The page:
Shanel Berry has raised her two sons, Dallas, 15, and Amari, 11, to be confident and upstanding. She tells them to square their shoulders, look people in the eye, and defend what’s right. But her advice comes with an exception: Do none of those things if stopped by the police.
In that case, she wants her sons to be cautious and just obey any orders the police may give them—even if they feel they were stopped for no reason.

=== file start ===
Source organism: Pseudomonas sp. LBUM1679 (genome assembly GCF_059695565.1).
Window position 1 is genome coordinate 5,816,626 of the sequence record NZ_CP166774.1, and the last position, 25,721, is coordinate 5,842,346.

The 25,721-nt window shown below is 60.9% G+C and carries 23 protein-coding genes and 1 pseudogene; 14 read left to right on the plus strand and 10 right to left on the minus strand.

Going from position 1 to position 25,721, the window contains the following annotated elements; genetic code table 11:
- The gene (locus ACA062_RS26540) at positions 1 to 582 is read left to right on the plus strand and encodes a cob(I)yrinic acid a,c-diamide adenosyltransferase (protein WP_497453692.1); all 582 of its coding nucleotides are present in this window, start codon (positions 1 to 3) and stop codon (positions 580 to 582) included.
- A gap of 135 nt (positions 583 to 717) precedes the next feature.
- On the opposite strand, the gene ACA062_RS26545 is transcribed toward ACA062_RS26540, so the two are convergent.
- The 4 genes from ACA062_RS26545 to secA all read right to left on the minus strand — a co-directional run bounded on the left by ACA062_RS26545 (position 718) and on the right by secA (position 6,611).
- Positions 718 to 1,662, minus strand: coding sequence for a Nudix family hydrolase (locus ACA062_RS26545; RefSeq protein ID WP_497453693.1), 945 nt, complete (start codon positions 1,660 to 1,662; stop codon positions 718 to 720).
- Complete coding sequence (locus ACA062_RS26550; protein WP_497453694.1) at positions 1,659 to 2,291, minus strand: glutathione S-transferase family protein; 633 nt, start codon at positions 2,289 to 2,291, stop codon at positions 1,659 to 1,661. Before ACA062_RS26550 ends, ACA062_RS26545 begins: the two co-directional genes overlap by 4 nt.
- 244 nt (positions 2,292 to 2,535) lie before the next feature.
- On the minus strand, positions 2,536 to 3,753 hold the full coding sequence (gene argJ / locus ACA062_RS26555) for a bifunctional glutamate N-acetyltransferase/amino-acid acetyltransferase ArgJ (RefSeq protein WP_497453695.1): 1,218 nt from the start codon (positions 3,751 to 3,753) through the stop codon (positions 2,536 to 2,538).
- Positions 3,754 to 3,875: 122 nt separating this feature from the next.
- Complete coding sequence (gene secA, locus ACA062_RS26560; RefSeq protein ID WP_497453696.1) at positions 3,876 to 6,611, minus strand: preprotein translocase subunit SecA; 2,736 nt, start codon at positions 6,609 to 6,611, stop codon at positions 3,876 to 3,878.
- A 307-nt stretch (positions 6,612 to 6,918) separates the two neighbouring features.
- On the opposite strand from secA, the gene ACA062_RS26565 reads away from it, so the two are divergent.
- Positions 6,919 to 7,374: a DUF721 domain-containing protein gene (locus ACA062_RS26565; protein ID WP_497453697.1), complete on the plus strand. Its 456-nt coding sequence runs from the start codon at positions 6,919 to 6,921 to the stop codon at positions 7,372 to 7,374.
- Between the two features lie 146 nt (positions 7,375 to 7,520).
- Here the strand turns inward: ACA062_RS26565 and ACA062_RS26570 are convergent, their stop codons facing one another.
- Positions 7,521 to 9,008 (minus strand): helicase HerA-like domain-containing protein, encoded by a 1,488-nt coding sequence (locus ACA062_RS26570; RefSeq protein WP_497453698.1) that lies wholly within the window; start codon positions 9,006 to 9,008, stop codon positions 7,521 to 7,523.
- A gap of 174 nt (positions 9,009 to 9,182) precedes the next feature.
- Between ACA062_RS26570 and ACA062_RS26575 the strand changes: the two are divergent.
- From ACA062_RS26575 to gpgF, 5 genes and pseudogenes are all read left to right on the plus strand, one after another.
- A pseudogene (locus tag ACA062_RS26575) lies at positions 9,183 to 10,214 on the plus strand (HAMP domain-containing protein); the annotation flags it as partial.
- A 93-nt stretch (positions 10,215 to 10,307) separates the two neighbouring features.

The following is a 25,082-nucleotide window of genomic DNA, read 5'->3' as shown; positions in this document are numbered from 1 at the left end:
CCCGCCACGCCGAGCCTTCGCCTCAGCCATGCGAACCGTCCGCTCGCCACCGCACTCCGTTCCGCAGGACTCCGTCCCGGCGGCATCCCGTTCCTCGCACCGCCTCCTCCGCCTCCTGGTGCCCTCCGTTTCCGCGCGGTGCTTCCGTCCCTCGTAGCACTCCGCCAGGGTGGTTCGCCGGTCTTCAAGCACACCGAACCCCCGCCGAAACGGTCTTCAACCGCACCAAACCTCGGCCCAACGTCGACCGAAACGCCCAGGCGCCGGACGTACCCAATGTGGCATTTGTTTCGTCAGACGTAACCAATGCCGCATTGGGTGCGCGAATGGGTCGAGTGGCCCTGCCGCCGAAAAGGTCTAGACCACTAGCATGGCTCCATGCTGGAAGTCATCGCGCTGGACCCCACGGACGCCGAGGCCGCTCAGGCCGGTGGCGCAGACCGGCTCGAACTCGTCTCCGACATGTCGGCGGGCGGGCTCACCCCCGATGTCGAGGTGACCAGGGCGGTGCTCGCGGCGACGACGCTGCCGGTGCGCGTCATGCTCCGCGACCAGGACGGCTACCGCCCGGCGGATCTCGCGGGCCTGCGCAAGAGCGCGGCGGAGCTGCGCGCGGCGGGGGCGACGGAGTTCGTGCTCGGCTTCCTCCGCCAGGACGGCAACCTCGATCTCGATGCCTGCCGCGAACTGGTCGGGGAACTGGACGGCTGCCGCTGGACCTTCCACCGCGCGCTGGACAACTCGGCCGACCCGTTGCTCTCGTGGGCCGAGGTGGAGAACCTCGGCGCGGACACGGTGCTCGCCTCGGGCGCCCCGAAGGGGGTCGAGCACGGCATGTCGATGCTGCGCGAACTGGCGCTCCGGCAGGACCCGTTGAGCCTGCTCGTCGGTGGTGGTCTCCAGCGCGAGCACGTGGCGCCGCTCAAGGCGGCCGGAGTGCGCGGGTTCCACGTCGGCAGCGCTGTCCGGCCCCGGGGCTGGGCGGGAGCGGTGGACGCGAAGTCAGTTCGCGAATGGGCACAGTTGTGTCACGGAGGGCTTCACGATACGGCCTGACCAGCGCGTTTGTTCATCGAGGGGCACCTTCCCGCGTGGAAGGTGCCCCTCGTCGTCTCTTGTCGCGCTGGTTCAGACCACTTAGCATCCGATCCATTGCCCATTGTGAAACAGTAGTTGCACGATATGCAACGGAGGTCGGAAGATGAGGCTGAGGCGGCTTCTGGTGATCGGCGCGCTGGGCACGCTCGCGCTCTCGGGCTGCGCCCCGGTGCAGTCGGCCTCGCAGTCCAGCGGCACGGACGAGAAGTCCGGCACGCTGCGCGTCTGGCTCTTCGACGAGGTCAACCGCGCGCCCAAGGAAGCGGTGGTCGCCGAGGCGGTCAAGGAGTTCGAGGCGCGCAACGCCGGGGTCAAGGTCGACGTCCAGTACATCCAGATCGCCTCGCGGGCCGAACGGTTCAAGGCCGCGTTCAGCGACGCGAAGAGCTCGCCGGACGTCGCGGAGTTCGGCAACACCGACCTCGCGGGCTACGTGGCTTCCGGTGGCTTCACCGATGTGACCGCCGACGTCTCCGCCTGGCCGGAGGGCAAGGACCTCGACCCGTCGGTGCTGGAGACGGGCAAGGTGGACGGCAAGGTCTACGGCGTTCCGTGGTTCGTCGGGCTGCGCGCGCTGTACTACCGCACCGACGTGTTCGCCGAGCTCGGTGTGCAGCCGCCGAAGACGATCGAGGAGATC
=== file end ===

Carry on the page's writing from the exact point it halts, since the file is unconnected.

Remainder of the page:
“That is the part Dallas doesn’t quite get,” says Berry, a teacher in Waterloo, Iowa. “[He asks,] ‘Why are you telling me to comply if I am not doing anything wrong?’ I am trying to teach them to be men and stand up for themselves, but at the same time I am telling them to back down and not be who they are.”
Around the country, black parents like Berry report having the same difficult discussion. They coach their kids never to talk back to the police or make sudden movements around them, and to make sure officers can always see their hands. Parents have this talk because they believe some police officers view blacks with suspicion and treat them less fairly than whites. They fear their children may be hurt, or even killed, during encounters with the police.